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Focus / December 20, 2017

Deal with ADHD Symptoms and Become More Focused and Organized

Man managing ADHD symptoms

If you have ADHD, everything from paying the bills on time to keeping up with work, family, and social demands can seem overwhelming. But it’s possible to cope with ADHD symptoms, get focused, and turn chaos into calm. By taking advantage of self-help techniques, you can become more productive, organized, and in control of your life—and improve your sense of self-worth.

How to deal with Adult ADHD (or ADD)

Attention deficit hyperactivity disorder (ADHD), previously known as ADD, can present challenges for adults across all areas of life, from getting organized at home to reaching your potential at work. It can be tough on your health and both your personal and on-the-job relationships. Your symptoms may lead to extreme procrastination, trouble making deadlines, and impulsive behavior. In addition, you may feel that friends and family don’t understand what you’re up against.

Fortunately, there are skills you can learn to help get your symptoms of ADHD under control. You can improve your daily habits, learn to recognize and use your strengths, and develop techniques that help you work more efficiently, increase organization, and interact better with others. Part of helping yourself may also include educating others to help them understand what you’re going through.

Change won’t happen overnight, though. These ADHD self-help strategies require practice, patience, and, perhaps most importantly, a positive attitude.

Adult ADHD self-help myths

Myth: Medication is the only way to solve my ADHD.

Fact: While medication can help some people manage the symptoms ADHD, it is not a cure, nor the only solution. If used at all, it should be taken alongside other treatments or self-help strategies.

Myth: Having ADHD means I’m lazy or unintelligent, so I won’t be able to help myself.

Fact: The effects of ADHD may have led to you and others labeling you this way, but the truth is that you are not unmotivated or unintelligent—you have a disorder that gets in the way of certain normal functions. In fact, adults with ADHD often have to find very smart ways to compensate for their disorder.

Myth: A health professional can solve all my ADHD problems.

Fact: Health professionals can help you manage symptoms of ADHD, but they can only do so much. You’re the one living with the problems, so you’re the one who can make the most difference in overcoming them.

Myth: ADHD is a life sentence—I’ll always suffer from its symptoms.

Fact: While it's true that there is no cure for ADHD, there is a lot you can do to reduce the problems it can cause. Once you become accustomed to using strategies to help yourself, you may find that managing your symptoms becomes second nature.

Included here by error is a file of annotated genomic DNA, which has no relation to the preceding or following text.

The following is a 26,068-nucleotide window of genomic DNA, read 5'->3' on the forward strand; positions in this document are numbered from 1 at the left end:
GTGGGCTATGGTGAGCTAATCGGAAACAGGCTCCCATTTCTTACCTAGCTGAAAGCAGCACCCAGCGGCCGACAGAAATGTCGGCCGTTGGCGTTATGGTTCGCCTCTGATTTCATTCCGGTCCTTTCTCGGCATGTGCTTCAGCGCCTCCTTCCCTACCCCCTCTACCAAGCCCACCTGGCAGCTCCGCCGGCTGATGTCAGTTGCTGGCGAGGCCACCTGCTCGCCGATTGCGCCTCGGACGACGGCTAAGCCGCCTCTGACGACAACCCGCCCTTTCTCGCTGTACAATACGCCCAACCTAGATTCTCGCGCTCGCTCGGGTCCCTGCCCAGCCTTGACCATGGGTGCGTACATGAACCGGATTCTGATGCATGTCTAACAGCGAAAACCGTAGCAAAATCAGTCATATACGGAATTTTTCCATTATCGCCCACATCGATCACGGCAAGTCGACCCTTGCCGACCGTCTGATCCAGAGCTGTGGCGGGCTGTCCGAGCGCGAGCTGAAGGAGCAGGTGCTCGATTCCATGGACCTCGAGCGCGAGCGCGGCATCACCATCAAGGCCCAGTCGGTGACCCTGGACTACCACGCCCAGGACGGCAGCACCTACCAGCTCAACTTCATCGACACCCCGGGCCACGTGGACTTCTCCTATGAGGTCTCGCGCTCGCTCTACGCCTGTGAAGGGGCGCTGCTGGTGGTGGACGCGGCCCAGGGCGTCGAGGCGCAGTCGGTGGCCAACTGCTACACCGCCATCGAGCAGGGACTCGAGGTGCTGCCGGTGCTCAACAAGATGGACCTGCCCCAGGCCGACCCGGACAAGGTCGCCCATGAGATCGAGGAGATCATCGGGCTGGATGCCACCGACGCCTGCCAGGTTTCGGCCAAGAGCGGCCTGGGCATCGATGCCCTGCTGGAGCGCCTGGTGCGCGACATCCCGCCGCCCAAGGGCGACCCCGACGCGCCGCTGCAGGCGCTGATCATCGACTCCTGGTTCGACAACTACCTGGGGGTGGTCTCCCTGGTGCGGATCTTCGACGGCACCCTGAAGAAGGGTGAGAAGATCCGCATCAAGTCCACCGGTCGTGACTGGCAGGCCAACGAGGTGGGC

Tips for getting organized and controlling clutter

The hallmark traits of ADHD are inattention and distractibility—making organization perhaps the biggest challenge adults with the disorder face. If you have adult ADHD, the prospect of getting organized, whether it be at work or home, may leave you feeling overwhelmed.

However, you can learn to break tasks down into smaller steps and follow a systematic approach to organization. By implementing various structures and routines, and taking advantage of tools such as daily planners and reminders, you can set yourself up to maintain organization and control clutter.

Develop structure and neat habits—and keep them up

To organize a room, home, or office, start by categorizing your objects, deciding which are necessary and which can be stored or discarded. To organize yourself, get in the habit of taking notes and writing lists. Maintain your newly organized structure with regular, daily routines.

Create space. Ask yourself what you need on a daily basis, and find storage bins or closets for things you don’t. Designate specific areas for things like keys, bills, and other items that can be easily misplaced. Throw away things you don’t need.

Use a calendar app or day planner. Effective use of a day planner or a calendar on your smartphone or computer can help you remember appointments and deadlines. With electronic calendars, you can also set up automatic reminders so scheduled events don’t slip your mind.

Use lists. Make use of lists and notes to keep track of regularly scheduled tasks, projects, deadlines, and appointments. If you decide to use a daily planner, keep all lists and notes inside it. You also have many options for use on your smartphone or computer. Search for “to do” apps or task managers.

Deal with it now. You can avoid forgetfulness, clutter, and procrastination by filing papers, cleaning up messes, or returning phone calls immediately, not sometime in the future. If a task can be done in two minutes or less, do it on the spot, rather than putting it off for later.

Tame your paper trail

If you have ADHD, a major part of your disorganization might be with paperwork. But you can put a stop to the endless piles of mail and papers strewn across your kitchen, desk, or office. All you’ve got to do is take some time to set up a paperwork system that works for you.

Deal with mail on a daily basis. Set aside a few minutes each day to deal with the mail, preferably as soon as you bring it inside. It helps to have a designated spot where you can sort the mail and either trash it, file it, or act on it.

Source: www.helpguide.org

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